The RSPCA has vowed to continue prosecuting animal abuse cases after a committee of MPs recommended it stop.
Neil Parish, who chairs the Environment Food and Rural Affairs Committee, said he was not convinced the RSPCA “is in a better position than the Crown Prosecution Service (CPS) when it comes to prosecuting animal welfare cases”.
The RSPCA said it would consider the committee’s report but pointed to its 92% success rate - “which is currently a higher percentage than the CPS”.
Battersea Dogs and Cats Home, Blue Cross, Cats Protection, Dogs Trust, PDSA, Redwings and World Horse Welfare all voiced their support for the leading animal welfare charity.
Parish said: “The RSPCA does important working investigating animal welfare cases. And I would like to see its dedicated and professional staff continue that vital work.
“The committee is not convinced, however, that the RSPCA is in a better position than the CPS when it comes to prosecuting animal welfare cases.
“It should step back from making prosecutions itself, continuing instead to work closely with the police and prosecution service to protect the welfare of animals.”
While the RSPCA agreed with some of the recommendations in the committee’s report, such as increasing the maximum penalty for animal abuse to five years, it defended its prosecution record.
Jeremy Cooper, RSPCA chief executive, said: “Overall this is a very sensible report with lots of progressive measures to improve animal welfare.
“We do not agree with the recommendation that the RSPCA should no longer prosecute.
“We are extremely proud of our near 200 years of experience investigating and prosecuting animal cruelty and our 92% success rate - which is currently a higher percentage than the CPS.
“Our research shows that 89% of the general public back our prosecutions work and they will be confused why a small number of MPs would suggest stopping the RSPCA carrying out a role which we are very good at and which is paid for by public donations rather than out of taxes.”
He continued: “This recommendation is not supported by the government, vets, other major animal welfare charities, and local authorities, and flies in the face of the majority of evidence put before the committee.
“We will consider this report carefully while we will continue to prosecute those who starve, beat, stab, burn and abuse animals. For us the key test will be if the recommendation improves animal welfare and we suspect the answer in this case would probably be no.”
Last year the RSPCA investigated 143,004 animal cruelty complaints, including 81,146 cruelty incidents against dogs, 33,844 against cats and 15,965 incidents against horses.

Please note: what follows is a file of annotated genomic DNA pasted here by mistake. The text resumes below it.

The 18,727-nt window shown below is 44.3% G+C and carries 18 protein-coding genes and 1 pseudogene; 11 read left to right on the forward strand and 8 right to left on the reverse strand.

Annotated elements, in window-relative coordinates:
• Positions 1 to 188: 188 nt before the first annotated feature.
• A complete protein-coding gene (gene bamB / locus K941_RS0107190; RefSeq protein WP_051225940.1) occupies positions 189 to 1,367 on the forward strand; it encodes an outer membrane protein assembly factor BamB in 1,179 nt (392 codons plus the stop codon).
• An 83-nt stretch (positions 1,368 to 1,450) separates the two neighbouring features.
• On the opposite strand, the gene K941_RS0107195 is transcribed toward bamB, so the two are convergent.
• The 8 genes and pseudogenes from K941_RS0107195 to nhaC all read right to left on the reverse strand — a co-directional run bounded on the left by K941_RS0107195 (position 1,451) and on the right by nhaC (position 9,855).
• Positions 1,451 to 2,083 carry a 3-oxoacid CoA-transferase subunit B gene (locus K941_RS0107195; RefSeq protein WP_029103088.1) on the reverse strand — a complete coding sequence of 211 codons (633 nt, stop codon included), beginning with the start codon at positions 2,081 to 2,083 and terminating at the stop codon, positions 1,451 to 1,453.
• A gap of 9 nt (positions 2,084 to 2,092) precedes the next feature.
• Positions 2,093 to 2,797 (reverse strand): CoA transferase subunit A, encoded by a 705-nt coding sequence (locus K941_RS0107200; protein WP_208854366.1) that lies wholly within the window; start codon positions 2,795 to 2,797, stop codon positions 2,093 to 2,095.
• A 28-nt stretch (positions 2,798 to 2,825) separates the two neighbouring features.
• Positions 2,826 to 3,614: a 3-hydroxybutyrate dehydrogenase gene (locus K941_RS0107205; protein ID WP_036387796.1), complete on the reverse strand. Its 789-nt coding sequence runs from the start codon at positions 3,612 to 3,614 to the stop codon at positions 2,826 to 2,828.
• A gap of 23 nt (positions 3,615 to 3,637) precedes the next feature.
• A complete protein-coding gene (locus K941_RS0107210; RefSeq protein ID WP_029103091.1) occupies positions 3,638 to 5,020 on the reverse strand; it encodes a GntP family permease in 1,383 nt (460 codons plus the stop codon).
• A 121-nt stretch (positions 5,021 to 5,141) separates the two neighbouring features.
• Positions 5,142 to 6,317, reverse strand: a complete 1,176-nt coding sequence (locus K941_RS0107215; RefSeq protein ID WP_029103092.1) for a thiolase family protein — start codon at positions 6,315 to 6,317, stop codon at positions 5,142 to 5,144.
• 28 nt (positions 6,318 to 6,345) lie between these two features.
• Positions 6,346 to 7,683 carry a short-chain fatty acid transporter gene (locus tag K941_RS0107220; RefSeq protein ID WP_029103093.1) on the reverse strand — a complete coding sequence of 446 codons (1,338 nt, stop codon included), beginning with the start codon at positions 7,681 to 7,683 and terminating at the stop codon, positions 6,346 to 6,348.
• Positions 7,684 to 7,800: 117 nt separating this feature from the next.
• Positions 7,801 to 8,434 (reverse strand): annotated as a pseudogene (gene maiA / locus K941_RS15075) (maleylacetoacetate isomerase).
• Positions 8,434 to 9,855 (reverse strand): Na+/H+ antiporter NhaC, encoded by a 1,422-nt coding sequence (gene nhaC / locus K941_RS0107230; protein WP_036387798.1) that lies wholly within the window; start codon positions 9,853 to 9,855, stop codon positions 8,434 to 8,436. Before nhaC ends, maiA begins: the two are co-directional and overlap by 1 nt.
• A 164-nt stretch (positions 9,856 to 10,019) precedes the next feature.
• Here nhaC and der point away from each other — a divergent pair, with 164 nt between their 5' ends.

A joint statement from Battersea, Blue Cross, Cats Protection, Dogs Trust and PDSA read: “We would strongly question whether any other body currently exists that would have the resources to provide a service similar to the RSPCA’s considerable expertise, experience and credibility in this area.
“We would further fear that without the RSPCA carrying out this vital work, many cases of unacceptable animal abuse would go unprosecuted.”
The report also addressed the issue of puppy breeding.
Recommendations in the report:
- Ban third party sale of dogs. Dogs should only be available from licensed, regulated breeders or approved rehoming organisations.
- Set out a timetable for the secondary legislation that was foreseen ten years ago in the Animal Welfare Act 2006.
- Update legislation governing the breeding of dogs with a licensing regime based on modern welfare standard.
- Require anyone breeding two litters or more per year to be licensed as a breeder;
- Pass regulations to protect the genetic viability and welfare of offspring as well as adult dogs.
- Make it compulsory that all internet pet advertisements should include the registration or licence number of the seller.
- Make the Pet Advertising Advisory Group’s minimum standards mandatory for all websites where pets are advertised and sold.
- Increase the age at which dogs are allowed to enter the United Kingdom under the Pet Travel Scheme to six months.
The committee said that a national animal welfare inspectorate should be established to liaise and support local authorities in enforcing the licensing regimes for pet breeding and sales, undertaking inspections and dealing with complaints.
Parish said: “The UK is a nation of pet lovers. One in two households owns a pet amounting to well over twenty million pets, including 8.5 million dogs and 7.5 million cats. Supplying this demand can be a very lucrative business.
“There are many good, responsible breeders of dogs and cats in the UK. Sadly some unscrupulous breeders and pet dealers care more about lining their pockets than they do about looking after the welfare of animals.
“It is all too easy for an unknowing member of the public to buy a puppy from the plethora of unlicensed or illegal sellers.
“The process must be licensed and regulated, making the industry more transparent and ensuring that animals can be traced back to their breeders.
“Puppies should not be able to be bought via pet shops.
“We need up to date laws and an enforcement regime that ensure that the welfare of animals is not an afterthought.”